Raising Literacy Australia, 2016
32pp., pbk., RRP $A14.90
Once a year the Outback Dance is held near Bunyip’s Bluff
Where animals in fancy pants arrive to strut their stuff…
Dingo loves to dance under the desert’s night sky but he doesn’t have any fancy pants -just his regular coat and while he pretends not to care, deep down he really does.
Meanwhile all the other outback creatures are preparing for the big night, although not without some difficulty. Poor Emu is more suited to scarves – pants are not her thing while Bilby’s britches are still on the line and Kangaroo falls over in his and tears a big hole in them! Wombat seems to have gained some weight since the last dance, Koala has too many choices and makes a big mess and poor Cockatoo is just bamboozled about how a bird can fit into pants! Only Frill-Neck Lizard seems comfortable, looking like something straight from Priscilla, Queen of the Desert!
But eventually everyone gets themselves sorted, meeting together near Wombat’s place – and then Dingo turns up in just his coat. At first the animals are concerned for their safety but then when he says that his coat is all he has, Kangaroo breaks the hush that has fallen…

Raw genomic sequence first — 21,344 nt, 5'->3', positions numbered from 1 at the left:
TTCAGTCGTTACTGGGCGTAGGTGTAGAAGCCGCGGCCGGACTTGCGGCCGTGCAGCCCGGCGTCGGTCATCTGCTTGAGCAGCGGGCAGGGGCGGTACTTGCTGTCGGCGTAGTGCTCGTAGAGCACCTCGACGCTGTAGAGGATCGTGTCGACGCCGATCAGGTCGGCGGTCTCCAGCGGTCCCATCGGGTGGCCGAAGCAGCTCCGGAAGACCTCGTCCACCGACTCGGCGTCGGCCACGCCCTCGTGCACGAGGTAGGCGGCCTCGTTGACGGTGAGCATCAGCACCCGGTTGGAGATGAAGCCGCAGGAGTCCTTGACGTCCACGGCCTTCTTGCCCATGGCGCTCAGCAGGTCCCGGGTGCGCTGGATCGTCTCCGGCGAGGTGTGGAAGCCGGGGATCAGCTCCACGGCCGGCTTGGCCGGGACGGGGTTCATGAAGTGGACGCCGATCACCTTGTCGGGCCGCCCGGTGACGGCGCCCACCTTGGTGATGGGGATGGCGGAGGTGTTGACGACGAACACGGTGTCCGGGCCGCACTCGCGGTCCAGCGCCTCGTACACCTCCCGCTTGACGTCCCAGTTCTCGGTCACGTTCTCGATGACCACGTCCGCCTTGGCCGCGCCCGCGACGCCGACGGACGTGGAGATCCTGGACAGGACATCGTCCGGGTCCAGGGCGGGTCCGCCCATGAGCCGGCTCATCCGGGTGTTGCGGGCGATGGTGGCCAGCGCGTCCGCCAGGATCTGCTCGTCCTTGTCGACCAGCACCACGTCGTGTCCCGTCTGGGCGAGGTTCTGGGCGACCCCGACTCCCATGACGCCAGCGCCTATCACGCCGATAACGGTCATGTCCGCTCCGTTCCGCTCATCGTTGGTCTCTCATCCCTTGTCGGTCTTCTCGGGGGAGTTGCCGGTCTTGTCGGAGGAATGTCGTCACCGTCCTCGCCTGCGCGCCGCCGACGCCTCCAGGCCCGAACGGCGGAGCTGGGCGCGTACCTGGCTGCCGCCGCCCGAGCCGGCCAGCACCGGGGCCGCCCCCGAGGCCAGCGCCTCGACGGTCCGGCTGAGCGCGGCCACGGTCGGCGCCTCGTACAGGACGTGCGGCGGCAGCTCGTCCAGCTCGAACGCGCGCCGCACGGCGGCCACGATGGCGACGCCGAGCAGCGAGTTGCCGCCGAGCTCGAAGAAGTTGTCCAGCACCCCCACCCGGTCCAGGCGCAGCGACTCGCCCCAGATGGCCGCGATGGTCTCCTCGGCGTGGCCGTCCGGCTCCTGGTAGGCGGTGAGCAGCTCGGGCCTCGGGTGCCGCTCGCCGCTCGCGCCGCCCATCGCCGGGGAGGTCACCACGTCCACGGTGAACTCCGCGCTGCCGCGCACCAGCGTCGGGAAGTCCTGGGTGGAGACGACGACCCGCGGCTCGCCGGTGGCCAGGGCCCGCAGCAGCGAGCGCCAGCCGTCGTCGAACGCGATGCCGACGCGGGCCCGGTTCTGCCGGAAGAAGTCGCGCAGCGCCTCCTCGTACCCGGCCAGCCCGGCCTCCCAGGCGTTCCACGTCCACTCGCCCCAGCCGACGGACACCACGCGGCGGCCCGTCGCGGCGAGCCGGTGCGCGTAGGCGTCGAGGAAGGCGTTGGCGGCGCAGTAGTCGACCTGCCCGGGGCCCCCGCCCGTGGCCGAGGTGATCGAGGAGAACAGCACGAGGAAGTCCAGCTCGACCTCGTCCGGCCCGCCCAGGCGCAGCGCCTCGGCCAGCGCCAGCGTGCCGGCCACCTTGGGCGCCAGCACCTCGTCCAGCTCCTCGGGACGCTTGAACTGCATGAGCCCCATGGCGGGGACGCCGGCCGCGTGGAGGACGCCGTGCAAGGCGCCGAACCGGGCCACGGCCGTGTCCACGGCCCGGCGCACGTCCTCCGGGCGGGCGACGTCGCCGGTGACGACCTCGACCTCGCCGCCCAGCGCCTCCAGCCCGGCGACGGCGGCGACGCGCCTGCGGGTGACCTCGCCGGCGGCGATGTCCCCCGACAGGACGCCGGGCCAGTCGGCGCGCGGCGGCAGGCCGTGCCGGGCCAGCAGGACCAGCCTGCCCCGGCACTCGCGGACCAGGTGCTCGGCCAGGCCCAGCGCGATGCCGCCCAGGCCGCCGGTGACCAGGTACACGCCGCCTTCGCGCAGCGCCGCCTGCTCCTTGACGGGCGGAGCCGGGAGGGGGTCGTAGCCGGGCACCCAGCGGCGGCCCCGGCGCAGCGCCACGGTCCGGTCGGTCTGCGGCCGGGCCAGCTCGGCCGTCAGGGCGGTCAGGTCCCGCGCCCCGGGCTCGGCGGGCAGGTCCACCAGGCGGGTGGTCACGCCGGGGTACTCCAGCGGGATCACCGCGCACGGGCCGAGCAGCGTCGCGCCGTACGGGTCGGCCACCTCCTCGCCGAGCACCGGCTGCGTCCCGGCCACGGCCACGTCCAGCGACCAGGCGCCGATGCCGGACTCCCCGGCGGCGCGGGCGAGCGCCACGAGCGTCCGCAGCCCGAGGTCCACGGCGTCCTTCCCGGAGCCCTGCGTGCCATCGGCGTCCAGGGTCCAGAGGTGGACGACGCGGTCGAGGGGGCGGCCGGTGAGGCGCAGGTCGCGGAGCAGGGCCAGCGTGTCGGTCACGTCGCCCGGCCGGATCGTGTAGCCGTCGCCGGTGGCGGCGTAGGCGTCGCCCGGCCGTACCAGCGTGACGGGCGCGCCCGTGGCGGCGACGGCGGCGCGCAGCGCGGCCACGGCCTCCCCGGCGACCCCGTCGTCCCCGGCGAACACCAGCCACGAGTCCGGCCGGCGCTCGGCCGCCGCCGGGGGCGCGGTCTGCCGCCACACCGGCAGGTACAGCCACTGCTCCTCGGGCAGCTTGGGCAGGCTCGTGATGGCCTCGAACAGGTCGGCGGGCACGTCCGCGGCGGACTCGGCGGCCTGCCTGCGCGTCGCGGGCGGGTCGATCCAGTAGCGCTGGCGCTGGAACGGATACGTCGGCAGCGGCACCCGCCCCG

February 16 is World Read Aloud Day and what better way to celebrate than with a rollicking, rhyming yarn that will not only entertain young readers with its humour and bright pictures, but will also allow them to hear the sounds and rhythms of our language and join in the delight that stories give.
Who hasn’t had the dilemma of what to wear to a party and then found that their choice doesn’t work – it’s too small, it’s in the wash, it has a scratchy tag, it’s ripped, it’s just not right somehow? And who has felt awkward and awful about not having a costume when everyone else is in fancy dress? Not only will young readers resonate with the situations in this story but it will also help think about Dingo and how he might be feeling and how they might respond if this was one of their friends. Would they poke fun, making him feel more miserable than he already is, or is there a better way? And what if they were Dingo with no fancy pants to wear? Would they decide to stay home or wrap themselves in a cloak of resilience and go anyway?
Team it with the 1988 classic Animals Should Definitely Not Wear Clothing by Judi and Ron Barrett and have them design their own fancy dress for the story by giving them “paper doll” cutouts that they have to dress, encouraging them to think about size and structure and fit. Talk about why humans wear clothing, why our clothes are so different, national costumes, fashion, and a host of other related topics.
While illustrator Amanda Graham has many books under her belt, this is the first work of an experienced primary school teacher and to another teacher’s eye it reflects so much of what we know attracts youngsters to the printed word including a strong underlying theme that opens up lots of discussions that will help children think beyond the words and pictures on the page. A book that will be read again and again and which enables a new pathway to be explored each time.